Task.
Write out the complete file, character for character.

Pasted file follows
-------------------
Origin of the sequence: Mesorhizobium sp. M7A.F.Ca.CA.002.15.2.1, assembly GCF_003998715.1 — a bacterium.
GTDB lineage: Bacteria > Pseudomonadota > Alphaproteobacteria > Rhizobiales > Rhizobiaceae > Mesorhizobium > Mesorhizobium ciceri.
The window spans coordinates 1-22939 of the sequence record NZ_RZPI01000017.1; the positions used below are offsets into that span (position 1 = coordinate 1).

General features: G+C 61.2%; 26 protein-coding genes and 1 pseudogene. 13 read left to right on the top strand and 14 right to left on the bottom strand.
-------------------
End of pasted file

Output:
Origin of the sequence: Mesorhizobium sp. M7A.F.Ca.CA.002.15.2.1, assembly GCF_003998715.1 — a bacterium.
GTDB lineage: Bacteria > Pseudomonadota > Alphaproteobacteria > Rhizobiales > Rhizobiaceae > Mesorhizobium > Mesorhizobium ciceri.
The window spans coordinates 1-22939 of the sequence record NZ_RZPI01000017.1; the positions used below are offsets into that span (position 1 = coordinate 1).

General features: G+C 61.2%; 26 protein-coding genes and 1 pseudogene. 13 read left to right on the top strand and 14 right to left on the bottom strand.